The fullback position has continued to grow in importance in the NRL over the past few years, but it’s set to influence the season even more given recent rule changes and the evolving of the position as a ‘roaming and attacking’ type role in the past 18 months.
Billy Slater has been a wonderful exponent of the roaming fullback role in attack, consistently enjoying try assists for the Storm and Queensland as he pops up in attack and runs off the hip of a tackle busting forward.
Brett Hodgson was probably an early pioneer of this role earlier in the decade, when the skinny Campbelltown junior moved to the Eels and took on the advice of Brian Smith. Hodgson and the Eels had great success, the fullback winning the battle for the No.1 position and forcing Clinton Schifcofske from the club.
Hodgo was relentless, every time his team mates made a break – he would hover and push through in support; many times without result, but he was always there regardless.
In the years the followed, other fullbacks were able to adapt and perfect this method to an even better standard. As mentioned above, Slater is a flawless example of this ‘roaming, attacking fullback’ and the likes of Kurt Gidley, along with Wade McKinnon for the Warriors – who on their days can tear opponents defence to bits in broken play.
Jarryd Hayne has been the most recent to adopt this new age fullback style and as proven in 2009 – the results were astounding. Hayne was extremely unpredictable in attack, would he run, step, pass or kick? Not even teammates knew and this was extremely powerful for the Eels in attack.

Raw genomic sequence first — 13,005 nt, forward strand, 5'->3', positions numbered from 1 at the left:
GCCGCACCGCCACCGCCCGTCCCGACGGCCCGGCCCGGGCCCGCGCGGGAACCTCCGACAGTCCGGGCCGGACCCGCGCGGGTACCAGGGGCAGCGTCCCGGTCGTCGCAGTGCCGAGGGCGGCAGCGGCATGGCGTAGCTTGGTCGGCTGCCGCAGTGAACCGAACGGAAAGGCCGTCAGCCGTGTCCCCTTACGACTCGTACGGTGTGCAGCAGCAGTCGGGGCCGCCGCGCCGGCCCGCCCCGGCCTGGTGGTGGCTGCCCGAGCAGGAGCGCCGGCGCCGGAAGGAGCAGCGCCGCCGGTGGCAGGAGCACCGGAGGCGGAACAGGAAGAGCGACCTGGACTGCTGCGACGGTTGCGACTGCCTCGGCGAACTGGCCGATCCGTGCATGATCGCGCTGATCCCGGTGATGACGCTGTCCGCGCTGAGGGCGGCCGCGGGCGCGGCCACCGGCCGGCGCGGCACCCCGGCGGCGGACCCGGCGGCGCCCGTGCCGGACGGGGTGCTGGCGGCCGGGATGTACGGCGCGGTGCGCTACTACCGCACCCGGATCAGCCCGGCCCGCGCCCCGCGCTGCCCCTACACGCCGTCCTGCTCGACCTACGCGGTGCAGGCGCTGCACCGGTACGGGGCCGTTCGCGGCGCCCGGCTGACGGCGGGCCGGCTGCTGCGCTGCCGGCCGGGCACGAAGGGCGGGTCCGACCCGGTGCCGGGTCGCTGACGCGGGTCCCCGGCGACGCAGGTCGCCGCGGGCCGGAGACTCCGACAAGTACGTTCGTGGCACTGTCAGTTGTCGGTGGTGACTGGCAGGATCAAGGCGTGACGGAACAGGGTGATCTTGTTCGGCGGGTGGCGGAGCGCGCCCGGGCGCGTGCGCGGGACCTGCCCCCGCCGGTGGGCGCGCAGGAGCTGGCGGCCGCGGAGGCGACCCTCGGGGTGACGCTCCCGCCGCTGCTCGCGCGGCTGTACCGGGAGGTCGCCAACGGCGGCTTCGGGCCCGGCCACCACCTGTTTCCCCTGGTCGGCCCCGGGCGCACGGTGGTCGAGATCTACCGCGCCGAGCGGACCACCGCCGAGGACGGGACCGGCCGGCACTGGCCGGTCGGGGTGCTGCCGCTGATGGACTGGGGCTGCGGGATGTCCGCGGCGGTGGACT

This evolving role has certainly not been missed by the man that probably started it all – Brian Smith. The new Roosters coach deciding to use the power of Todd Carney at fullback and to help with the switch of position, Smith called back the man who pioneered it – Brett Hodgson.
Hodgson while back in Australia recently spending time with Carney, explaining the positional stance in defence and how to expliot the licence to roam in attack.
Smith like other smart minds in the game is always trying to get an edge, whether it’s the evolution of faster, more mobile forwards or the positional switch of a key man like Carney. Wayne Bennett is no different, the super coach orchestrating the Lockyer move from fullback to pivot years ago, when many said it was crazy.
While the positions of the 1, 6, 7 and 9 have always been crucial to winning a competition – never has the fullback role had more bearing.
More freedom from the kick rule changes in 2010, fullbacks already have protection in the air when defusing a bomb and they get a rest in defence when one-out plays are happening on tackles 1,2 and 3.
Chances are, if you have an attacking, roaming fullback you’re looking good for a finals birth in 2010.